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Oberführer ([ˈoːbɐ.fyːʀɐ], "senior leader") was an early paramilitary rank of the Nazi Party (NSDAP) dating back to 1921. Translated as "senior leader", an Oberführer was typically a NSDAP member in charge of a group of paramilitary units in a particular geographical region.[1] From 1921 to 1925, the phrase Oberführer was used as a title in the Sturmabteilung (SA), but became an actual SA rank after 1926.

Oberführer
SS-Oberführer Collar Rank.svg
Gorget patch
Heer-Oberst h.svg SS-Oberführer-camo.svg
Shoulder and camo insignia
Country Nazi Germany
Service branch Schutzstaffel
Sturmabteilung
National Socialist Motor Corps
National Socialist Flyers Corps
AbbreviationOberf
NATO rankOF-5
Formation1921
Abolished1945
Next higher rankBrigadeführer
Next lower rankStandartenführer
Equivalent ranksOberst

Oberführer was also a rank of the Schutzstaffel (SS, at that time a branch of the SA), established in 1925 as Gauführer, a rank for SS officers in charge of SS personnel in the several Gaue throughout Germany; in 1928 the rank was renamed Oberführer, and used of the commanders of the three regional SS-Oberführerbereiche. In 1930, the SS was reorganized into SS-Gruppen and Brigaden, at which time Oberführer became subordinate to the higher rank of Brigadeführer. By 1932, Oberführer was an established rank of the SA, SS and NSKK.[1][2]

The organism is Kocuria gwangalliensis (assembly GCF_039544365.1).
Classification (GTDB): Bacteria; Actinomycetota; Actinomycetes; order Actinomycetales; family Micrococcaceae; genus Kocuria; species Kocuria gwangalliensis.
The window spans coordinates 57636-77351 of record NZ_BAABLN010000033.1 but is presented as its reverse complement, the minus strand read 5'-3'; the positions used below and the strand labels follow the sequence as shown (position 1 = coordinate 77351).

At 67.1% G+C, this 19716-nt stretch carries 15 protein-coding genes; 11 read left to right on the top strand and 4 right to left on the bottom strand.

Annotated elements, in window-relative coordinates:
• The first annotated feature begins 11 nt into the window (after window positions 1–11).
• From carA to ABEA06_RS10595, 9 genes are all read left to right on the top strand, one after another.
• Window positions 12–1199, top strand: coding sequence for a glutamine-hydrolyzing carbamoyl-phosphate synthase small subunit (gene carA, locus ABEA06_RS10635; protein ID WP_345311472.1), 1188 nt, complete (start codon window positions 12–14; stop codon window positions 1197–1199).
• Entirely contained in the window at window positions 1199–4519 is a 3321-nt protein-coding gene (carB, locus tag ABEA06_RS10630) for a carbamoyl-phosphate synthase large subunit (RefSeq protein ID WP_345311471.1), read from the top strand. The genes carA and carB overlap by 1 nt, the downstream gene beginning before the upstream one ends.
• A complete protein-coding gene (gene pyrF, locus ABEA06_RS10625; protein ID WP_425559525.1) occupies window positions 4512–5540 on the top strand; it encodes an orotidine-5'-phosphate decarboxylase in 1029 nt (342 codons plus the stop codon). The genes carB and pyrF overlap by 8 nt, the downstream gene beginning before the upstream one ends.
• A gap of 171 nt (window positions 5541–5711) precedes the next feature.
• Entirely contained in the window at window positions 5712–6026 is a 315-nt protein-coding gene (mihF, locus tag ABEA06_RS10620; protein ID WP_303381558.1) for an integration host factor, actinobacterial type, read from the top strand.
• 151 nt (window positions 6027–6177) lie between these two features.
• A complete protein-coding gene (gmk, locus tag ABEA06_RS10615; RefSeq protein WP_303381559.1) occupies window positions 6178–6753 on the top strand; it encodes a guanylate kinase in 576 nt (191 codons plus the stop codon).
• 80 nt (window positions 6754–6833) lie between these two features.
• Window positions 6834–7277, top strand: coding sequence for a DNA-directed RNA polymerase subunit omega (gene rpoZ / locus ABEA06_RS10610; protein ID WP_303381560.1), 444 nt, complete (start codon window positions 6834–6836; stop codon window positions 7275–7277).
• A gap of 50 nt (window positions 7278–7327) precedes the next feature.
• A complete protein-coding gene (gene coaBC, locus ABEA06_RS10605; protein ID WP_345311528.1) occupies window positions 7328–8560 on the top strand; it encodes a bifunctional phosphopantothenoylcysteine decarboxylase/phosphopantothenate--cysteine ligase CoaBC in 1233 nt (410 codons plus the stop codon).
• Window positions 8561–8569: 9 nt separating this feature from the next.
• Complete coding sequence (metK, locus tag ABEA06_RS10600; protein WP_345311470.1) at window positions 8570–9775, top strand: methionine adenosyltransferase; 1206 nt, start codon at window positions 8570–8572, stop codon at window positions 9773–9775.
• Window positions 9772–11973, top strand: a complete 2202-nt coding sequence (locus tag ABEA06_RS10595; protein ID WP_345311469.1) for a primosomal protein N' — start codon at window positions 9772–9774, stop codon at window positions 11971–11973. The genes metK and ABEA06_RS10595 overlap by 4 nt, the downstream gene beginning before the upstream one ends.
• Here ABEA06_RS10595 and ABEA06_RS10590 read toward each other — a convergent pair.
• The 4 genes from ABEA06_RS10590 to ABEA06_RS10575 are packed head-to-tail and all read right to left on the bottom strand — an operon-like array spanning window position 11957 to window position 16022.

Oberführer wore two oak leaves on the uniform collar rank patch, along with the shoulder boards and lapels of a general officer.[3] In 1938, the status of SS-Oberführer began to change with the rise of the SS-Verfügungstruppe which would later become the Waffen-SS. Since Brigadeführer was rated equal to a Generalmajor, and Standartenführer to an Oberst, Oberführer had no military equivalent and quickly became regarded as a senior colonel rank.[4] This distinction continues in historical circles with most texts referring to Oberführer as a senior colonel rank[4][5] while some others state it has a military equivalent to a British Army brigadier.[6]

InsigniaEdit

See alsoEdit

NotesEdit

  1. ^ a b McNab 2009b, p. 15.
  2. ^ McNab 2009, pp. 29, 30.
  3. ^ Flaherty 2004, p. 148.
  4. ^ a b Yerger 1997, p. 235.
  5. ^ Miller 2006, p. 521.
  6. ^ McNab 2009, p. 186.

BibliographyEdit

  • Flaherty, T. H. (2004) [1988]. The Third Reich: The SS. Time-Life Books, Inc. ISBN 1-84447-073-3.
  • McNab, Chris (2009). The SS: 1923–1945. Amber Books Ltd. ISBN 978-1-906626-49-5.
  • McNab, Chris (2009b). The Third Reich. Amber Books Ltd. ISBN 978-1-906626-51-8.
  • Miller, Michael (2006). Leaders of the SS and German Police, Vol. 1. R. James Bender Publishing. ISBN 93-297-0037-3.
  • Yerger, Mark C. (1997). Allgemeine-SS: The Commands, Units and Leaders of the General SS. Schiffer Publishing Ltd. ISBN 0-7643-0145-4.